Background The aim of this study was to examine work loss in patients with Crohns disease. Methods Using nationwide registers, we identified incident patients with Crohns disease (2007-2010) and population comparator subjects without inflammatory bowel disease, matched by age, sex, calendar year, health care region, and education level. We assessed the number of lost workdays due to sick leave and disability pension from 5 years before to 5 years after first diagnosis of Crohns disease or end of follow-up (September 30, 2015). Results Among the 2015 incident Crohns disease patients (median age, 35 years; 50% women), both the proportion with work loss and the mean annual number of lost workdays were larger 5 years before diagnosis (25%; mean, 45 days) than in the 10,067 comparators (17%; mean, 29 days). Increased work loss was seen during the year of diagnosis, after which it declined to levels similar to before diagnosis. Of all patients, 75% had no work loss 24-12 months before diagnosis. Of them, 84% had full work ability also 12-24 months after diagnosis. In patients with total work loss (8.3% of all) before diagnosis, 83% did not work after. Among those with full work ability before diagnosis, the absolute risk of having total work loss after diagnosis was 1.4% (0.43% in the comparators). Our results were consistent across several sensitivity analyses using alternative definitions for date of diagnosis. Conclusions Patients with Crohns disease had increased work loss several years before diagnosis, possibly explained by comorbidity or by diagnostic delay.

  • 210.
    Everhov, Asa H.
    et al.
    Karolinska Inst, Sweden; Karolinska Inst, Sweden.
    Sachs, Michael C.
    Karolinska Inst, Sweden.
    Malmborg, Petter
    Karolinska Inst, Sweden; Karolinska Inst, Sweden.
    Nordenvall, Caroline
    Karolinska Inst, Sweden; Karolinska Univ Hosp, Sweden.
    Myrelid, Pär
    Linköping University, Department of Clinical and Experimental Medicine, Division of Surgery, Orthopedics and Oncology. Linköping University, Faculty of Medicine and Health Sciences. Region Östergötland, Center for Surgery, Orthopaedics and Cancer Treatment, Department of Surgery in Linköping.
    Khalili, Hamed
    Karolinska Inst, Sweden; Harvard Med Sch, MA 02115 USA.
    Elmberg, Maria
    Karolinska Inst, Sweden.
    Ekbom, Anders
    Karolinska Inst, Sweden.
    Askling, Johan
    Karolinska Inst, Sweden.
    Jakobsson, Gustav
    Karolinska Inst, Sweden.
    Halfvarson, Jonas
    Orebro Univ, Sweden.
    Ludvigsson, Jonas F.
    Karolinska Inst, Sweden; Orebro Univ, Sweden; Orebro Univ, Sweden; Univ Nottingham, England; Columbia Univ Coll Phys and Surg, NY USA.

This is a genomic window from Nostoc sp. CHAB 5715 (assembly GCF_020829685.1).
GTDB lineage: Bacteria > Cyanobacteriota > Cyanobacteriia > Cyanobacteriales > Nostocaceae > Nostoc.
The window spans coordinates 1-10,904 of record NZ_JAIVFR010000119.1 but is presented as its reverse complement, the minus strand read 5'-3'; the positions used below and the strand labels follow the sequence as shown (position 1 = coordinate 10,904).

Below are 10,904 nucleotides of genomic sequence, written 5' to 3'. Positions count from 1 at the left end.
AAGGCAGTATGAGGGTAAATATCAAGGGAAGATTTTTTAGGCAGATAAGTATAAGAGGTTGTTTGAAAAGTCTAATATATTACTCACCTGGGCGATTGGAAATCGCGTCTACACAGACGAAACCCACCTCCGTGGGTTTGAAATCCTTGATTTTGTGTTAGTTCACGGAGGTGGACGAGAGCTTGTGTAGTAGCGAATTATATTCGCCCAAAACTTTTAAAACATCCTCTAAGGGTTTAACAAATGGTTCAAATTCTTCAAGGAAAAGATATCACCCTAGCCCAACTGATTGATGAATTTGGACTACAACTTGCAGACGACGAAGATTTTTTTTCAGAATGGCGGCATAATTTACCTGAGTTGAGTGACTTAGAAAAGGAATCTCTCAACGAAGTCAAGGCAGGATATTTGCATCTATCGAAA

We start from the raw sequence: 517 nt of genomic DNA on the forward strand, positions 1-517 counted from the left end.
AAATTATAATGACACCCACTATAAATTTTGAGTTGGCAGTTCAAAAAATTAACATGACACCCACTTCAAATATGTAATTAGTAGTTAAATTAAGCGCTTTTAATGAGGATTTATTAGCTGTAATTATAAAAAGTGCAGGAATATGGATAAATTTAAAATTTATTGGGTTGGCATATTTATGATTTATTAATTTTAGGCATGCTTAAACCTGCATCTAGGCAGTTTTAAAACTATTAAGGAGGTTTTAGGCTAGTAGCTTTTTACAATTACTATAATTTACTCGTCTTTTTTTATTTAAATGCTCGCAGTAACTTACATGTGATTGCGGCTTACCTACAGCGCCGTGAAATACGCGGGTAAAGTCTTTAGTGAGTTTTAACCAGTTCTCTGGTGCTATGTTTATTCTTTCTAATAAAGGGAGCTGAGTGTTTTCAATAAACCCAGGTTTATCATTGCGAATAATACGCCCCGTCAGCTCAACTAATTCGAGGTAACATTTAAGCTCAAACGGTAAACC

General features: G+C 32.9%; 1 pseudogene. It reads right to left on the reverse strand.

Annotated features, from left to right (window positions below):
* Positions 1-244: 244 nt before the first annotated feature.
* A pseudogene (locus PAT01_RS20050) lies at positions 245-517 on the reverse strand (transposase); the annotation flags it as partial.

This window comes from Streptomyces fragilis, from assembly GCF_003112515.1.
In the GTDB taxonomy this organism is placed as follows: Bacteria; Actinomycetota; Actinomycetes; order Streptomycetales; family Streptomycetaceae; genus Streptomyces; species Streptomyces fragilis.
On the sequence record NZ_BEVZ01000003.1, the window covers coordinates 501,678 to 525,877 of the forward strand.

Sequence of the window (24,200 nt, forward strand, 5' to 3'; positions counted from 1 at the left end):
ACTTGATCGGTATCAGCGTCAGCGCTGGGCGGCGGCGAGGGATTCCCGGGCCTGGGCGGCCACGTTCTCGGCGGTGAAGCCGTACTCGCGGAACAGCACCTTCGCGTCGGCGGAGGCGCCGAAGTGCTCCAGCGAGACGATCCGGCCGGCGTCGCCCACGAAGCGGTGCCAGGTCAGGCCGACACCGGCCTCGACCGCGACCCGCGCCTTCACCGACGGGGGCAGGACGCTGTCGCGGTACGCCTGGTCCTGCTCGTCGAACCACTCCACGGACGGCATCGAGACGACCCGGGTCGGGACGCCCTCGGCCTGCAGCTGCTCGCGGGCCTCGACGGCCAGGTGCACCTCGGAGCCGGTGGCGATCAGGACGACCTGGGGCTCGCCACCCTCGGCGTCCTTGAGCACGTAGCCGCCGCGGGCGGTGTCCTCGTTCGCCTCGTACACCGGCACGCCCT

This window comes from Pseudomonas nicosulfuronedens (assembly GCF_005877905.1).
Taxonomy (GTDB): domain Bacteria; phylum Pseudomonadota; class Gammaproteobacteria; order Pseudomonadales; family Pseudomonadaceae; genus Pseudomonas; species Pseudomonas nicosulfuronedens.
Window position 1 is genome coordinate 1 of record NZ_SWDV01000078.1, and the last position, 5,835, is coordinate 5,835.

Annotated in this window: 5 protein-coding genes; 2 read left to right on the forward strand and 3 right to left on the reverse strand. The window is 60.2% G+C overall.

Olen, Ola
    Karolinska Inst, Sweden; Sachs Children and Youth Hosp, Sweden.
    Changes in inflammatory bowel disease subtype during follow-up and over time in 44,302 patients2019In: Scandinavian Journal of Gastroenterology, ISSN 0036-5521, E-ISSN 1502-7708, Vol. 54, no 1, p. 55-63Article in journal (Refereed)
    Abstract [en]

    Aim: To investigate inflammatory bowel disease (IBD) register-based subtype classifications over a patients disease course and over time. Methods: We examined International Classification of Diseases coding in patients with amp;gt;= 2 IBD diagnostic listings in the National Patient Register 2002-2014 (n = 44,302). Results: 18% of the patients changed diagnosis (17% of adults, 29% of children) during a median follow-up of 3.8 years. Of visits with diagnoses of Crohns disease (CD) or ulcerative colitis (UC), 97% were followed by the same diagnosis, whereas 67% of visits with diagnosis IBD-unclassified (IBD-U) were followed by another IBD-U diagnosis. Patients with any diagnostic change changed mostly once (47%) or twice (31%), 39% from UC to CD, 33% from CD to UC and 30% to or from IBD-U. Using a classification algorithm based on the first two diagnoses (incident classification), suited for prospective cohort studies, the proportion adult patients with CD, UC, and IBD-U 2002-2014 were 29%, 62%, and 10% (43%, 45%, and 12% in children). A classification model incorporating additional information from surgeries and giving weight to the last 5 years of visits (prevalent classification), suited for description of a study population at end of follow-up, classified 31% of adult cases as CD, 58% as UC and 11% as IBD-U (44%, 38%, and 18% in children). Conclusions: IBD subtype changed in 18% during follow-up. The proportion with CD increased and UC decreased from definition at start to end of follow-up. IBD-U was more common in children.